The Five-Paragraph Essay; or, Written Elegance
Azerbaijan is full of unexpected features for the uninitiated Westerner. Yet, English-language essay writing was not on my list.
I am a Five-Paragraph Essay devotee. If there was a Facebook page devoted to the Five-Paragraph Essay, I would Like it. If there was a +1 button on Google Plus for the Five-Paragraph Essay, I would +1 it. Before coming to Azerbaijan, I was into this essay format. After living in Azerbaijan for nearly two years and reading through countless essays in English by non-native speakers who were not steeped in the practice, I can say definitively that such a structure is far superior to any other format. This clarity arose because of the noted lack of structure in essays here and the subsequent mess of writing that results from a lack of structure.
America’s education system taught me well the five-paragraph essay format. However, Azerbaijan, influenced by Russia, does not stress such a layout for essays. Instead of the repetitive organization of the writing, I’m told that most Azeri and Russian writings lack this type of structure. The best essays are the ones that are the longest, including the most content (related to the subject at hand or not). This is much like classroom instruction here, where the student called on in class is expected to pontificate for as long as possible, and the student who talks the longest (substance and organization notwithstanding) is the one who gets the highest marks in class. Or, at least that was the Soviet system, if it’s not still prevailing today.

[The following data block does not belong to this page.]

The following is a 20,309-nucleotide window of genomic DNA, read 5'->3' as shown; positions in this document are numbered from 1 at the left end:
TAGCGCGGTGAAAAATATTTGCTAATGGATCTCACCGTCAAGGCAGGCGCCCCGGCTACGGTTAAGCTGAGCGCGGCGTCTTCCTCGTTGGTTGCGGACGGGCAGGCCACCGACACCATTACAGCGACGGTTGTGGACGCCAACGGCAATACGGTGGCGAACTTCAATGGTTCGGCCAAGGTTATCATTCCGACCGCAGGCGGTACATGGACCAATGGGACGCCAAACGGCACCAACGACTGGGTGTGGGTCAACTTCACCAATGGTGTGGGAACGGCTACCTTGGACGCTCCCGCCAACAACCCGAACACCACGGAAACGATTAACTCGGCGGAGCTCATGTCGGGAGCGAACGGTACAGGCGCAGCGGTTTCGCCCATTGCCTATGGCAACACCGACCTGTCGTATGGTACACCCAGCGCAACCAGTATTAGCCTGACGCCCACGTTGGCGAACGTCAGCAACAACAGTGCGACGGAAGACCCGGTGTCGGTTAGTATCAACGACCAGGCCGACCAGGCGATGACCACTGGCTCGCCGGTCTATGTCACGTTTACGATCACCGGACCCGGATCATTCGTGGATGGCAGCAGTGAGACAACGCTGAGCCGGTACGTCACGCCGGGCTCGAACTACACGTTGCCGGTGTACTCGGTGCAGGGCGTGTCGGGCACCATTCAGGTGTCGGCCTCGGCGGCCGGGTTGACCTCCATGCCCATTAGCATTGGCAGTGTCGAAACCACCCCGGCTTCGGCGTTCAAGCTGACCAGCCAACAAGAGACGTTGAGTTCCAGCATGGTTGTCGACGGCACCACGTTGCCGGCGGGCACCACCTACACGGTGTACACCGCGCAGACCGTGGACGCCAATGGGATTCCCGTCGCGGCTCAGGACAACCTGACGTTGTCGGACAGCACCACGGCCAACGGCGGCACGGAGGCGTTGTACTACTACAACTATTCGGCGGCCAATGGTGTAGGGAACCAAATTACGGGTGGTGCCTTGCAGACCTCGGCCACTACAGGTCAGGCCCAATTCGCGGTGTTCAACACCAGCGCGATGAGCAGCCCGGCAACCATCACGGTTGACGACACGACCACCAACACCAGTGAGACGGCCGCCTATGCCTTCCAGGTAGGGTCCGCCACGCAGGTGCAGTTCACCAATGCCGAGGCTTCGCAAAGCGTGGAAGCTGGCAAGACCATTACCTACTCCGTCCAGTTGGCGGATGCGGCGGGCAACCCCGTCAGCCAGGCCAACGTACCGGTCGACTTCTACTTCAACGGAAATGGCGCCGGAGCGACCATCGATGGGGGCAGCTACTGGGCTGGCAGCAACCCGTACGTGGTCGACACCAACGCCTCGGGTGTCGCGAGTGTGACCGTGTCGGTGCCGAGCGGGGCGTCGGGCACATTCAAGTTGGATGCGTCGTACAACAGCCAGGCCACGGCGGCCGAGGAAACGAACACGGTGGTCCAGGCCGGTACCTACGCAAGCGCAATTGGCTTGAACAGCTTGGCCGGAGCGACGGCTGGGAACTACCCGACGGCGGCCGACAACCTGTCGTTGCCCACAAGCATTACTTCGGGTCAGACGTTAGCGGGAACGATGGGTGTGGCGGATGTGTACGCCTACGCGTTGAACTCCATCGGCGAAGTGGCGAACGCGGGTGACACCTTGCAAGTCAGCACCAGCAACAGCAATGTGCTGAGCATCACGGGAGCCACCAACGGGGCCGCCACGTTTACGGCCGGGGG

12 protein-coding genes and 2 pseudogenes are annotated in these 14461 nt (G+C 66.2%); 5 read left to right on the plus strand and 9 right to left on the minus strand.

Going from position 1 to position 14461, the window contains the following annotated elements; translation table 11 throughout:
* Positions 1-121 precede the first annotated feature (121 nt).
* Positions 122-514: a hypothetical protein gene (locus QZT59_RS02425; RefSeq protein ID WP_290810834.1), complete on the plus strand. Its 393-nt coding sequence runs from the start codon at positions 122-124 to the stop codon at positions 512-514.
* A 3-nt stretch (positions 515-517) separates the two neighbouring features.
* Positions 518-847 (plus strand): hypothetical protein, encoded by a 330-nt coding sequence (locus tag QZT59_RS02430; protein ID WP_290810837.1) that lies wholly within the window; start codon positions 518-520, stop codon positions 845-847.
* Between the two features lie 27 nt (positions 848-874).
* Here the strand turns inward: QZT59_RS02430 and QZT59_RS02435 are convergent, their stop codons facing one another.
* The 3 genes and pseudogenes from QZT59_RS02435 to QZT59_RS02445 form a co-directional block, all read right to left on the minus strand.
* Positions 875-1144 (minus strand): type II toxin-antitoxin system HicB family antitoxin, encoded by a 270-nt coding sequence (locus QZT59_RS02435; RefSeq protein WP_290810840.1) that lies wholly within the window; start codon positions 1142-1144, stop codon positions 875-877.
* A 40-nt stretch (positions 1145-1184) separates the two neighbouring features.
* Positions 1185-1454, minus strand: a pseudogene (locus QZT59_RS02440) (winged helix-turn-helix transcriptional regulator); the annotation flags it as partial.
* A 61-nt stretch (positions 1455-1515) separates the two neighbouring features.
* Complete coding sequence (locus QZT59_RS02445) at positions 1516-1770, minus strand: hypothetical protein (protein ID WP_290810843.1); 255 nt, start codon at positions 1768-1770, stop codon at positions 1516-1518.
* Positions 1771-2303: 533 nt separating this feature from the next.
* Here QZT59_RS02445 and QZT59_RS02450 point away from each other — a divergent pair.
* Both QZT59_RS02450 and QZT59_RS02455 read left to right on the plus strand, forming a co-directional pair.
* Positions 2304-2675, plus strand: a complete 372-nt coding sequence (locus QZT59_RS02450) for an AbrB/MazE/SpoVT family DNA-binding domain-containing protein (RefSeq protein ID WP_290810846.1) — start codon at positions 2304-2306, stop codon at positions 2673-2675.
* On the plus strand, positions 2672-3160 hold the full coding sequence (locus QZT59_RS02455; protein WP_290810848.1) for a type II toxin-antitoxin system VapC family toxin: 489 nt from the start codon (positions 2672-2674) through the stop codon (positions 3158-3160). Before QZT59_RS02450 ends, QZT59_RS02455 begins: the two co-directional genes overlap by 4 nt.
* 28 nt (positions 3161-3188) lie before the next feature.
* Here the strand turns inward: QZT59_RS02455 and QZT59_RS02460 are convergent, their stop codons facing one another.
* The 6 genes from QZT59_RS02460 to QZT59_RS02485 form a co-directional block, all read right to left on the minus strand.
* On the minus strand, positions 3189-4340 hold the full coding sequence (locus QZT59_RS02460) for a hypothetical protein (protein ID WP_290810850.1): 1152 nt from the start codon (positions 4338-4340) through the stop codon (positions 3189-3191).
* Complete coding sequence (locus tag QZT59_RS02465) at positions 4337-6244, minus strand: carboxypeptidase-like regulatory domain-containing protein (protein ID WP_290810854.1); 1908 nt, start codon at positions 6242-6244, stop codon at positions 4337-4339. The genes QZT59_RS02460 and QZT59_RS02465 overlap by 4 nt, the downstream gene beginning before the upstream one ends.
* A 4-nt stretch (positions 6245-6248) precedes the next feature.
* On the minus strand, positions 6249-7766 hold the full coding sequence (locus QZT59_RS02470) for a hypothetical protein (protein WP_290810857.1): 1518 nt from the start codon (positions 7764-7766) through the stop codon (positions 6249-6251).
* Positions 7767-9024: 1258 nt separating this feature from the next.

If that’s how writings are expected in Azeri and Russian, that’s fine (for them, anyways). In English, though, we expect a certain degree of organization in an essay. And essays without good structure, even if they have great information, don’t get very far. It is for this purpose that Mason and I have started a weekly essay-writing class, emphasizing the five-paragraph essay. Starting with the basics has been an interesting process to observe. I can understand how it would be difficult for some because the structure is repetitive. If you aren’t accustomed to that, are told that that’s a waste of space to repeat yourself, then cramming essays into the structure will be a bit confounding.
The most interesting part of the class so far, though, is that when someone actually follows the structure of the essay, even on their first try, it transforms the written word into a more serious form of argument. Suddenly, logic is underpinning the whole piece and everything else falls into place. One student, Ramil, made his first gander at the essay and we had no problem breaking it down to its component parts and understanding his argument (we had assigned a tough topic: Why is Peace Corps presence not good for Azerbaijan? After doing outlines for the positive aspects of having PC here, we thought it’d be good to stretch their minds a bit.) The students are also noting how simple it seems. Instead of long, winding writing, we’re emphasizing simple and structured. It’s a big change and, hopefully for those who have to read essays from these folks in the future, a big improvement.